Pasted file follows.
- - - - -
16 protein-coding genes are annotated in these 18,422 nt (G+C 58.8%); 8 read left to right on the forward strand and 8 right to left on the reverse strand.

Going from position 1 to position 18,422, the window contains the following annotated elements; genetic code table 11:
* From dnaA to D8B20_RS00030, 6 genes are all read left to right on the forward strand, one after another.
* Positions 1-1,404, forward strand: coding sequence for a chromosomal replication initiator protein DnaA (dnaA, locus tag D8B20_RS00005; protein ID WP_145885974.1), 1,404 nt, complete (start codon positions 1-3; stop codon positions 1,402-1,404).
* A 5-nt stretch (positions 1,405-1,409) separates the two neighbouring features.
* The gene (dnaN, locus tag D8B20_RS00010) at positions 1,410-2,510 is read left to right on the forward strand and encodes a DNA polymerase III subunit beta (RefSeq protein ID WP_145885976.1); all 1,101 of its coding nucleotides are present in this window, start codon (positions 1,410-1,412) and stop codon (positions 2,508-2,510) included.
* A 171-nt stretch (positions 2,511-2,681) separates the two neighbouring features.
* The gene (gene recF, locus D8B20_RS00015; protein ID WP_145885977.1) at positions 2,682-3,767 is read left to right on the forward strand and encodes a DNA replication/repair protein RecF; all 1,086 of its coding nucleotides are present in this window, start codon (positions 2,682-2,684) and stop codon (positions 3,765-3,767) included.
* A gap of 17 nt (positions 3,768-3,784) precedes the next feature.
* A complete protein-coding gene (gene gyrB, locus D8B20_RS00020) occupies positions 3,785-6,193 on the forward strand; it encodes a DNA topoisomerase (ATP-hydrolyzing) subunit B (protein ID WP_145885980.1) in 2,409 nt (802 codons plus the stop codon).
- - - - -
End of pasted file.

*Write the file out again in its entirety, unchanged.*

16 protein-coding genes are annotated in these 18,422 nt (G+C 58.8%); 8 read left to right on the forward strand and 8 right to left on the reverse strand.

Going from position 1 to position 18,422, the window contains the following annotated elements; genetic code table 11:
* From dnaA to D8B20_RS00030, 6 genes are all read left to right on the forward strand, one after another.
* Positions 1-1,404, forward strand: coding sequence for a chromosomal replication initiator protein DnaA (dnaA, locus tag D8B20_RS00005; protein ID WP_145885974.1), 1,404 nt, complete (start codon positions 1-3; stop codon positions 1,402-1,404).
* A 5-nt stretch (positions 1,405-1,409) separates the two neighbouring features.
* The gene (dnaN, locus tag D8B20_RS00010) at positions 1,410-2,510 is read left to right on the forward strand and encodes a DNA polymerase III subunit beta (RefSeq protein ID WP_145885976.1); all 1,101 of its coding nucleotides are present in this window, start codon (positions 1,410-1,412) and stop codon (positions 2,508-2,510) included.
* A 171-nt stretch (positions 2,511-2,681) separates the two neighbouring features.
* The gene (gene recF, locus D8B20_RS00015; protein ID WP_145885977.1) at positions 2,682-3,767 is read left to right on the forward strand and encodes a DNA replication/repair protein RecF; all 1,086 of its coding nucleotides are present in this window, start codon (positions 2,682-2,684) and stop codon (positions 3,765-3,767) included.
* A gap of 17 nt (positions 3,768-3,784) precedes the next feature.
* A complete protein-coding gene (gene gyrB, locus D8B20_RS00020) occupies positions 3,785-6,193 on the forward strand; it encodes a DNA topoisomerase (ATP-hydrolyzing) subunit B (protein ID WP_145885980.1) in 2,409 nt (802 codons plus the stop codon).